Movie Copyright Cases Filmmakers Should Know: Part 3, Copyright Authorship

This is the third and final edition of our blog on insightful movie copyright cases for film and TV industry professionals. Part 1 of the blog addressed copyright infringement and copyrightability while Part 2 discussed the fair use defense to copyright infringement. This ultimate installment discusses a joint authorship copyright case in the context of TV and movie making.

Who Is the “Author” of an Audiovisual “Work” (and the Importance of Contracts): Aalmuhammed v. Lee

Throughout the years, the question of what constitutes an “author” has arisen in the context of different forms of media. In 1884, the Supreme Court in Burrow-Giles Lithographic Co. v. Sarony stated that the author of a photograph is the “master mind,” the one “who has superintended the arrangement, who has actually formed the picture by putting the persons in position.” More than a century later, the Ninth Circuit Court of Appeals in Aalmuhammed v. Lee determined who authors a copyrighted film.

Jefri Aalmuhammed, a filmmaker and expert on civil rights figure Malcolm X, was approached by actor Denzel Washington to help in the making of Spike Lee’s 1992 film “Malcolm X.” Aalmuhammed’s contributions to the film were extensive (e.g., several script revisions, conception of two scenes with new characters, direction of Washington and other actors on set, and selection of prayers and religious practices for characters). However, his request for credit as a co-writer of the film was denied and he was ultimately credited as an “Islamic Technical Consultant.” Afterwards, he independently applied for copyright registration with the U.S. Copyright Office as co-creator, co-writer, and co-director of the film, then promptly sued Lee and others on the ground that the film was a “joint work” of which he was an author.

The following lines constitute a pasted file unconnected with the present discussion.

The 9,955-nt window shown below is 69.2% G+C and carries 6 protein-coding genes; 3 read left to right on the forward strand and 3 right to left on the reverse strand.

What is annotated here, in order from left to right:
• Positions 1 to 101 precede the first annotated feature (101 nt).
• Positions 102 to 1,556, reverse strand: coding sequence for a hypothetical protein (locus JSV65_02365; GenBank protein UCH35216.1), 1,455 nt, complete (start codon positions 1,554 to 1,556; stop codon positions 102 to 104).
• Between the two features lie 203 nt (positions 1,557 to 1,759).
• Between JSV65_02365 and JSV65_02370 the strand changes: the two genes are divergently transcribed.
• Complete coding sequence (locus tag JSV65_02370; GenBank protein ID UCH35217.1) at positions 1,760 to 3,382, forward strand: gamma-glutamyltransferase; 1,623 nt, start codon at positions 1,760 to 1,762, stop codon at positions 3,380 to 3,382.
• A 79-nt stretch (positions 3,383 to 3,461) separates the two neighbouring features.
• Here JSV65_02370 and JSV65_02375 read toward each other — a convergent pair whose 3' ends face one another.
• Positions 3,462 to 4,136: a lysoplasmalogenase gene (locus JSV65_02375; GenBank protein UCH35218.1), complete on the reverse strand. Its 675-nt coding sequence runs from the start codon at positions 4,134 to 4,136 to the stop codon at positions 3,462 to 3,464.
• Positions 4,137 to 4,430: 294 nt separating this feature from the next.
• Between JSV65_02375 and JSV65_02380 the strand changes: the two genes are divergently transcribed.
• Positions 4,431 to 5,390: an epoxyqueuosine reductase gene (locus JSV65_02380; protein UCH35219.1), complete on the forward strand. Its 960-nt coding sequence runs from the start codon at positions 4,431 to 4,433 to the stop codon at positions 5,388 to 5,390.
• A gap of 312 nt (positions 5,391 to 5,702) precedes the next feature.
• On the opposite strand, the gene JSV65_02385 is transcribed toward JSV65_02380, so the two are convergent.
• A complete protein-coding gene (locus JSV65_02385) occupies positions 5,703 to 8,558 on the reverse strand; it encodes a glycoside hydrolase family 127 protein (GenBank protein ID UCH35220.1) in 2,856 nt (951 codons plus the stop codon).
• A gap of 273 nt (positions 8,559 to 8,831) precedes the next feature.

The Copyright Act defines “joint work” as “a [copyrightable] work prepared by two or more authors with the intention that their contributions be merged into inseparable or interdependent parts of a unitary whole.” The Court of Appeals ultimately found that “Malcolm X” was not a joint work because Aalmuhammed lacked sufficient creative control to be considered the “master mind” of the work. The court held that, “in the absence of a contract to the contrary,” the author of a movie is someone with artistic control—potentially a producer, screenwriter, director, or star actor—and in the case of “Malcolm X” the mastermind was director Spike Lee.

Use of the phrase “in the absence of a contract to the contrary” is important here as courts look to the intent of the parties when there is a claim of joint authorship, and in many circumstances that intent is recorded in a signed contract. But in cases such as Aalmuhammed where the parties’ intent is disputed or unclear, courts must look at other aspects of the relationship and creative process to infer intent. As it turned out, several of Aalmuhammed’s contributions made their way into the final film, but Lee always had the final word on what made the cut. That decisionmaking autonomy was strong evidence of the lack of joint authorship.

The court in this joint authorship copyright case also considered the policy considerations of the Copyright Clause of the U.S. Constitution. The court stated that it would not “promote … Progress” of artistic works to vest authorship rights in anyone who made a copyrightable contribution to a film. If that were the case, everyone from the director down to a makeup artist would have equal ownership in a film. In the court’s view, if that were the case, filmmakers like Spike Lee, “could not consult a scholarly Muslim to make a movie about a religious conversion to Islam, and the arts would be the poorer for that.”

Aalmuhammed also illustrates how useful contracts are for filmmakers to nip potential disputes in the bud. Did Aalmuhammed and Lee have to go through a drawn-out legal battle? Perhaps not, if they had simply signed a contract. Not all filmmaking projects have the financial and legal resources to obtain licenses from every contributor. Given that reality, courts will often find that contributors to a film or TV show have granted implied licenses. Nevertheless, proactively agreeing to legally enforceable terms can usually spare all involved parties several headaches.


Copyright considerations are important for TV and filmmakers and the cases presented throughout the entirety of this blog series illustrate the different decisions that such artists should consider and think about during the creative process. In exploring copyrightability, copyright infringement, fair use, and joint copyright authorship issues, we hope these movie copyright cases have shed ample light for film and television professionals to navigate the intricacies of the discipline.

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